3.5/5 (4 if not for a grueling a Capella moment!)
Three seconds was all it took for the opening music to establish The To Do List as an overflow of enough teen movie gag execution to hide just how deep the pool is. Upon the last credits scrolling away, it may require second viewings of this breakthrough vehicle for Aubrey Plaza to find out if there was something or many things I missed.
How do I sum this up? A public insult to her identity causes main character Brandy Klark to embark on a personal quest to seek satisfaction in personal stature that will lead her through countless, grave objectives and encounter numerous figures that will advance and hamper her success. Please scroll back up and re-read the title if this synopsis is difficult to figure out.
Set in the early 1990s, the film’s opening credits cast a hook suggesting that I was in for two hours of pure nostalgia. The loving portrait of a Hilary Clinton still not familiar, the odd lips phone, the prints of grunge icons within countless bedrooms; they all suggest the spirit of the times, but something’s not right. It seems limited and distant, as if the hijinks that come meant for such references to be a memory ripe for ridicule over its awkwardness and parody. Is it homage or is it a shot at Hollywood’s story regurgitation? Slightly helpful in pointing to an answer is the revelation that yes, much of the “teen” cast was chosen for being near thirty (at least according to IMDB trivia). Meanwhile, the haziness of such nostalgia was implied on at least one occasion, with anachronisms intentionally repeated so that it wasn’t forgotten (hint: Jerry Maguire). It could be both, but that’s the call of the cast and crew.
Having played the best comic foil among Scott Pilgrim versus the World’s several, Aubrey Plaza at last takes command of an ensemble film that is unbound in outrageousness but barely outrage-inducing in its boundaries (aside from one too many shoves into the pool suffered by Brandy; oh, AND one cruel surf of the spectrum from, how I can phrase it without too much spoiled, Bill Murray to Pasolini). Through it all, the impressive delivery is how Brandy doesn't allow for esteem emergencies to shake up (into hysterics, save for punch line response on one occasion) her intellectual drive to interpret and discover the means of accomplishment. In other words, it was pure woman-in-charge attitude front and center, especially with ten to fifteen of the most frenzied yet hilarious seconds of siblings scuffling I've ever seen on a theater screen. This maturation fulfillment turns out to be the writing on the wall for the main supporting characters, with Bill Hader’s pool manager slob best clarifying by the end that there’s always an improvement to be made and a future to look forward to (as if parodying Home Improvement’s Wilson wasn't enough).
Elsewhere in the cast, Clark Gregg elevates from The Avengers’ soft-spoken Coulson to a high tension father figure/judge who may be lacking in the emotional stability expressed by his family. Rachel Bilson is the savage elder sister who allows for brief parity when similar predicaments come to a head (spoiler # 3925: pun intended). Rounding out the primary support are Connie Britton, fellow Scott Pilgrim alum Johnny Simmons as a perfectly-timed real emotional wreck, and the pairing of Sarah Steele and Alia Shawkat to complete Brandy’s BFF triangle.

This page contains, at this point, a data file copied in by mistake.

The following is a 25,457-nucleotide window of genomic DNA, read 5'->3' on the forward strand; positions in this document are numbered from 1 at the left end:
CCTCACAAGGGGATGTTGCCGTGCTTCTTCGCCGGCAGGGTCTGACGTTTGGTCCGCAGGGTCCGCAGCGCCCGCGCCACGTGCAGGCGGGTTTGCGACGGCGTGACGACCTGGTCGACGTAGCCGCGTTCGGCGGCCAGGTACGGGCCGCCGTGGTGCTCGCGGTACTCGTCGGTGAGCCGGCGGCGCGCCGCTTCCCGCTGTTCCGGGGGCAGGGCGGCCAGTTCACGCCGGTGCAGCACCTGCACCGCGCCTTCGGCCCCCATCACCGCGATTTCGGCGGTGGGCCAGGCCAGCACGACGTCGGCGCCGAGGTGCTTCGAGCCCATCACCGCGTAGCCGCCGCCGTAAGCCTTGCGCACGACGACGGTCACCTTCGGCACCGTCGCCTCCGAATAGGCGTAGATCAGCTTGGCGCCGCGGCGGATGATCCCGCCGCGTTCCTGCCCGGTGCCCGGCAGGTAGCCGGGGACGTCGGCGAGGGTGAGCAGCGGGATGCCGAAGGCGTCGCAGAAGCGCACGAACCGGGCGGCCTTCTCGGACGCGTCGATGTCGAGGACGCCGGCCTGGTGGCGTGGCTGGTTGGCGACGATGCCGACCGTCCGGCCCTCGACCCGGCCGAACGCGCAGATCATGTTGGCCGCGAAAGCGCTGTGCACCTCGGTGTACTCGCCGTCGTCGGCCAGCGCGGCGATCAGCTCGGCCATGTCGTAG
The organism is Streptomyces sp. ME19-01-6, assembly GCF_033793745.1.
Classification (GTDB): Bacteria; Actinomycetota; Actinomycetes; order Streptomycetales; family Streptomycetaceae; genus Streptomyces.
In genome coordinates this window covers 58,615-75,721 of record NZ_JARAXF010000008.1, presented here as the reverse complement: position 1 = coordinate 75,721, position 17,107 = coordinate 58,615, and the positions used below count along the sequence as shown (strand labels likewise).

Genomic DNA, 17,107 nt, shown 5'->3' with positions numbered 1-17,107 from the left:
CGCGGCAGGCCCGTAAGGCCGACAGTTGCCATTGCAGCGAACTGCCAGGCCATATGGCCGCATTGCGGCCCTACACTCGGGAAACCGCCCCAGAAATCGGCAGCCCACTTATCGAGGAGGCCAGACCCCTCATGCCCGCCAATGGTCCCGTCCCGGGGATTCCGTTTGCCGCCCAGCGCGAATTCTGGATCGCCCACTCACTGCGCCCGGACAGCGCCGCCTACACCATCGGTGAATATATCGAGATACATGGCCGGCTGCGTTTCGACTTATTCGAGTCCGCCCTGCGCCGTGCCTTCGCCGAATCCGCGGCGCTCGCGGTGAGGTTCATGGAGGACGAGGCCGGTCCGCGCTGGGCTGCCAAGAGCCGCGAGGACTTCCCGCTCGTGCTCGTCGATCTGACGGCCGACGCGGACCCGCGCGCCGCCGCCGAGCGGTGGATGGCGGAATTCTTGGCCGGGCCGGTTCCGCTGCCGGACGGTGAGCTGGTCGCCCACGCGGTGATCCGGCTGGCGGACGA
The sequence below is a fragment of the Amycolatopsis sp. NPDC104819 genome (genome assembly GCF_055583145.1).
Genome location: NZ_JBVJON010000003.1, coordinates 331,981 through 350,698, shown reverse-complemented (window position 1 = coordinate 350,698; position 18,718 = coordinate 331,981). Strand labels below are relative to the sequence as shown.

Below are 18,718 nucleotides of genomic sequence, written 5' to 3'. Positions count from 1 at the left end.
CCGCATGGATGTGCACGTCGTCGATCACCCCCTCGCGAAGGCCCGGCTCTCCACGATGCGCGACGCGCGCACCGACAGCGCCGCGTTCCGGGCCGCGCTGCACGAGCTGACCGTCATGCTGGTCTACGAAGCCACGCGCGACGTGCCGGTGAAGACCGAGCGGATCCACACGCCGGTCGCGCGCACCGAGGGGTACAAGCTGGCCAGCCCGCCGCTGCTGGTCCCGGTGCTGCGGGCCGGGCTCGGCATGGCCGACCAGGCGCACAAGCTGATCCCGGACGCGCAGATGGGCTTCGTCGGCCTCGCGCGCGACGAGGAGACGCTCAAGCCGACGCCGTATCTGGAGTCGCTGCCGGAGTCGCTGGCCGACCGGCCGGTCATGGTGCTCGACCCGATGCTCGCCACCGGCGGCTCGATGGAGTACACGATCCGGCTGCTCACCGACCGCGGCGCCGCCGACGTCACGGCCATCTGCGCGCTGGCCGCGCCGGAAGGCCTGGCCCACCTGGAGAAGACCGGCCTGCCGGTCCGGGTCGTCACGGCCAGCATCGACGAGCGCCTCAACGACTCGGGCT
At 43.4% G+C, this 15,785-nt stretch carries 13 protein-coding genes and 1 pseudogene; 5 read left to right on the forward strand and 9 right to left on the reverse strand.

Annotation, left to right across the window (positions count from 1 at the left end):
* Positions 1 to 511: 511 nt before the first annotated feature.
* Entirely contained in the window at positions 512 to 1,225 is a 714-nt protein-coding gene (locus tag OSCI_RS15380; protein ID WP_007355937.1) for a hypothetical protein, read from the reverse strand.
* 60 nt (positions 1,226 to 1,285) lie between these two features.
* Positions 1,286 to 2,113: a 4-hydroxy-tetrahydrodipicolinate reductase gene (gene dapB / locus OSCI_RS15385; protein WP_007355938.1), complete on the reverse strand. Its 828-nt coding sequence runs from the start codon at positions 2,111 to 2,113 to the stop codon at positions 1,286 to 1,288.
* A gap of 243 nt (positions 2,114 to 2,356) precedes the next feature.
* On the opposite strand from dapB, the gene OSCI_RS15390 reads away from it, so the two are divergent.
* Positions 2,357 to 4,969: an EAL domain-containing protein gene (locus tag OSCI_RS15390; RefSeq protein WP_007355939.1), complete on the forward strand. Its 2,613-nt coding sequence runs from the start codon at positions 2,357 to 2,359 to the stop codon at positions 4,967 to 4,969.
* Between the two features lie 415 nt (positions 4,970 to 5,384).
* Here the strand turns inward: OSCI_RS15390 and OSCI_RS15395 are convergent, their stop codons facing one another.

Eh, may as well keep in theme with the movie. So what teen sex comedy failed to escape death by lampoon in this feature length directorial debut for Maggie Carey? The checklist begins. The house party predicaments back dropping not set for college desperation in American Pie, Superbad and (available at Family Video, probably) 18-Year-Old Virgin are there. So is the summertime employment chaos of Adventureland, this time maxed in gross rudeness and minute in sentimentality (the latter is there, but even that is sapped with sarcasm). Then there’s the familial and peer dysfunction that is gratuitous enough to bring Sixteen Candles and She’s All That to mind. Even the abstinence-leaning deadpan of Napoleon Dynamite seems profaned (in a good way) by the opening credits, Brandy’s exploratory transition from start to finish, and Idaho as a setting!
At plus 100 minutes, The To Do List is a smirk-repeating reflection not on the distant past, but on the everyday confusion and steadfastness in building a sound state of mind despite the dilemmas that open up from such decisions and the chaos surrounding their resolution. Almost all of Brandy’s personal endeavors are in no way flubbed introductory lines and walking into the wrong room commonplace with any of Molly Ringwald’s “Big Three” characters. They’re more equivalent as two hours to Jamie Lee Curtis losing grip of the bedpost and jumping right back up. The cast does all it can to relieve her of carrying the humor for each, but thanks to the contrast between Aubrey’s blank looks and sharp vocal barbs, the dialogue exchange brewed a humored uproar even when shared with the support extras. The To Do List perhaps aims to be an evolutionary step in adolescent comedy’s smartness and predictability deterrence, but that’s too soon to confirm. For now, I’ll just consider it the testing of waters by a long-established supporting actress ready to venture further up the list as a comedic marquee name.